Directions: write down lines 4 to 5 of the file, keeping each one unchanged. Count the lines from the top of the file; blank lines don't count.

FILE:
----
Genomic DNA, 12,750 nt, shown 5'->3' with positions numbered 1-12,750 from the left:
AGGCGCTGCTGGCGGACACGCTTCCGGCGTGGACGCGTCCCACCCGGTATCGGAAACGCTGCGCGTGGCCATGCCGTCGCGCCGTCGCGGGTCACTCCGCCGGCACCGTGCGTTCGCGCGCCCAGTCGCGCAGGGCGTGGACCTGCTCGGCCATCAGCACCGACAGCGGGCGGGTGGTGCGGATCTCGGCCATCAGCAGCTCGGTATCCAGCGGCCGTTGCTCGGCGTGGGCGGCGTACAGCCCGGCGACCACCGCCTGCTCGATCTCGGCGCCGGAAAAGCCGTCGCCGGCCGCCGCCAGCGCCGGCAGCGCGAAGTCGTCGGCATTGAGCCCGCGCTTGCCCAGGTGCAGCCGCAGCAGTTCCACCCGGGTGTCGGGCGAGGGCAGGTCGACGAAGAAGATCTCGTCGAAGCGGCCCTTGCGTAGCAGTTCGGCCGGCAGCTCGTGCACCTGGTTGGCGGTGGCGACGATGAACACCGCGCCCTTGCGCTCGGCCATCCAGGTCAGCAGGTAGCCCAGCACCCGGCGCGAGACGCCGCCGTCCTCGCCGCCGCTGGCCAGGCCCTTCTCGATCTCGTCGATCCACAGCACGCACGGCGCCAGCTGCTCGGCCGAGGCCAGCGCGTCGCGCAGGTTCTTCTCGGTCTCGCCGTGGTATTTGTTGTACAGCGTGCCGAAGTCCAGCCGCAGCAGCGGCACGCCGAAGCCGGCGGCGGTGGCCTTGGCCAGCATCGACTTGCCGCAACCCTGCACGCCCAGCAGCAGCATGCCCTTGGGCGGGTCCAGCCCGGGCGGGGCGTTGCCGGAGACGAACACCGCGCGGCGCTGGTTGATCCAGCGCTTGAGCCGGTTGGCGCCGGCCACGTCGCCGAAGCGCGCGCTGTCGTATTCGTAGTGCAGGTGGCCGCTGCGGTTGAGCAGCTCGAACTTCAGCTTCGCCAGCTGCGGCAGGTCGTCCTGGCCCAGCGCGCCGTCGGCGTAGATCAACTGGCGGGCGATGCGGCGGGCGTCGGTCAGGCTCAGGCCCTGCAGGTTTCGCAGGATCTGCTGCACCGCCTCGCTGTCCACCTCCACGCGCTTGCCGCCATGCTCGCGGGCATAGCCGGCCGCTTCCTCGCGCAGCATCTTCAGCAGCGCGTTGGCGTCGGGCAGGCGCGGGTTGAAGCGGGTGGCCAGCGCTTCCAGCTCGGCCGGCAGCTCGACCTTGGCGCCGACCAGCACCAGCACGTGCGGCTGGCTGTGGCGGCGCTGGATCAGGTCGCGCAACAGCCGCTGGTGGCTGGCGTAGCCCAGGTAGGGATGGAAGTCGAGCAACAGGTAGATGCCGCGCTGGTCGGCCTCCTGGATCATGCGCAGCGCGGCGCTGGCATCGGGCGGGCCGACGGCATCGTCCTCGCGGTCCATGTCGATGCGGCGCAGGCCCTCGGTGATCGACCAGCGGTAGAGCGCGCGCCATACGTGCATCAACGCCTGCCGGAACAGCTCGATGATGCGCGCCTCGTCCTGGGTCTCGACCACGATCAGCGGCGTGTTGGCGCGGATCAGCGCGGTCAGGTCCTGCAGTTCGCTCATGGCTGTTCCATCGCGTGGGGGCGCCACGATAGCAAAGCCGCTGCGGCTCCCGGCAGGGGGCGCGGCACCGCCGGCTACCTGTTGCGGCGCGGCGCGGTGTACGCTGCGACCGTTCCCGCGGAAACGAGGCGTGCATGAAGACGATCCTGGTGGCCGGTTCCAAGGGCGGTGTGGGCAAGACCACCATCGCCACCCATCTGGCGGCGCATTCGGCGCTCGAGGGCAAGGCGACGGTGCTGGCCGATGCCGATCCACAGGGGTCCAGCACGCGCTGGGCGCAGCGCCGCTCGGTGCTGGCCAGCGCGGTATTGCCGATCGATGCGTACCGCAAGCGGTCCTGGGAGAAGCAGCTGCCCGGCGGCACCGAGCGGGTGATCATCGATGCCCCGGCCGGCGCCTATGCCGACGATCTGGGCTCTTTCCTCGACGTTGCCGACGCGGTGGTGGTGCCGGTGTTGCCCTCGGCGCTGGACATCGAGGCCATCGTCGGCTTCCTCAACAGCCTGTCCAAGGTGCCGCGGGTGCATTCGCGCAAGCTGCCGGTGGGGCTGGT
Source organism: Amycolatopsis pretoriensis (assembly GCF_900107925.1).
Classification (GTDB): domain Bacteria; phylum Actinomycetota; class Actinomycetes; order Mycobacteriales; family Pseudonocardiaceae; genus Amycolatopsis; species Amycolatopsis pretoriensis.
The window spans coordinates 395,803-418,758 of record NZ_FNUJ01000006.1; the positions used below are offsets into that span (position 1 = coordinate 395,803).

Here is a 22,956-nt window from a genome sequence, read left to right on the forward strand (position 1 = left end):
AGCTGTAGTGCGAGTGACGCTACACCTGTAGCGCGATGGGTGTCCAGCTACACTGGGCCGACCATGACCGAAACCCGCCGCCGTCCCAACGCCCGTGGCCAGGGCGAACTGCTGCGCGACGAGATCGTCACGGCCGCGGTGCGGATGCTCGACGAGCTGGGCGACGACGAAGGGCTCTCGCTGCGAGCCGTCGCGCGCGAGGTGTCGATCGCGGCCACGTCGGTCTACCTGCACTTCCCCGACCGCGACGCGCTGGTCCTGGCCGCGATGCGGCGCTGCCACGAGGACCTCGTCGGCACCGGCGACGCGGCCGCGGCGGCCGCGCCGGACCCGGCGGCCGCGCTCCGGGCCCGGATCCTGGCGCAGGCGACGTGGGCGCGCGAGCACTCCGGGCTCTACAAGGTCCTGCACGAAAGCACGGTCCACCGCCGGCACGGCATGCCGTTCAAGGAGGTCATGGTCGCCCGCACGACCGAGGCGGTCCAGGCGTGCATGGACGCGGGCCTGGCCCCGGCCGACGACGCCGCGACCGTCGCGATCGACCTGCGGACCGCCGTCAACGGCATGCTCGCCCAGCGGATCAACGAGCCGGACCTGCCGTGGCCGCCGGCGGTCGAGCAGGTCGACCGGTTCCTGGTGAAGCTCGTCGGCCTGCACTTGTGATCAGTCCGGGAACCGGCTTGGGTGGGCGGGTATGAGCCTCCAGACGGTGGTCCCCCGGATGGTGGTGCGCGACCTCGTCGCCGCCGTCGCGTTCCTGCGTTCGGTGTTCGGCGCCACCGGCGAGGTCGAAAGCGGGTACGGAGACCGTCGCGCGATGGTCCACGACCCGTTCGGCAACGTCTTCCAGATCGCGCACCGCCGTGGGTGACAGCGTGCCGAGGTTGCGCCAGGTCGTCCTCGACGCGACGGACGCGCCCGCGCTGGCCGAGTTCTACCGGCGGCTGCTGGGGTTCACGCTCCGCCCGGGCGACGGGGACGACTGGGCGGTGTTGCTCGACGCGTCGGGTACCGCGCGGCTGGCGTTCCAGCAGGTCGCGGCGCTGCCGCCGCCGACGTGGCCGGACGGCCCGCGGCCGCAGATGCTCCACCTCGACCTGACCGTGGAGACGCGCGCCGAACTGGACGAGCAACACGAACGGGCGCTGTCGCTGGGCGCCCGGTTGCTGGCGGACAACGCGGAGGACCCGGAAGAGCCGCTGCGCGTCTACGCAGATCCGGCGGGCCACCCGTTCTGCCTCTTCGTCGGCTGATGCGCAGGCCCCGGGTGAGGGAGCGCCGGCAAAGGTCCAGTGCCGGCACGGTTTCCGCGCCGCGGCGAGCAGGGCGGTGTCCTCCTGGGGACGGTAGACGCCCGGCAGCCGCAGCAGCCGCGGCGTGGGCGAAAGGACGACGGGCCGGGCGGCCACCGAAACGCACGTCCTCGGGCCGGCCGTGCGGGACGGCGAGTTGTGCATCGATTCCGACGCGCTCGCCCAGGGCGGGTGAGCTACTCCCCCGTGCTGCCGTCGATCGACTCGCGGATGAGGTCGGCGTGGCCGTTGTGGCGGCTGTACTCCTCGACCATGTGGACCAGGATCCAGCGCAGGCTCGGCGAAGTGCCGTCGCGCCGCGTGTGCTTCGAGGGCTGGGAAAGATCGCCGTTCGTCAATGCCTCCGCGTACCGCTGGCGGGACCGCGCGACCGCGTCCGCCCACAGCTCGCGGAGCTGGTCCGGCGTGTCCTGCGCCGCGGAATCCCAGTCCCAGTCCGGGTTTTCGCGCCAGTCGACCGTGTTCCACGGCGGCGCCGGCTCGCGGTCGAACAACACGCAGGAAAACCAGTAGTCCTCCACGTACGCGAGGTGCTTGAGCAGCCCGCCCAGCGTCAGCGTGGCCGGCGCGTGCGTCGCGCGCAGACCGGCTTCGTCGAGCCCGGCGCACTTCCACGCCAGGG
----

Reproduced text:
Classification (GTDB): domain Bacteria; phylum Actinomycetota; class Actinomycetes; order Mycobacteriales; family Pseudonocardiaceae; genus Amycolatopsis; species Amycolatopsis pretoriensis.
The window spans coordinates 395,803-418,758 of record NZ_FNUJ01000006.1; the positions used below are offsets into that span (position 1 = coordinate 395,803).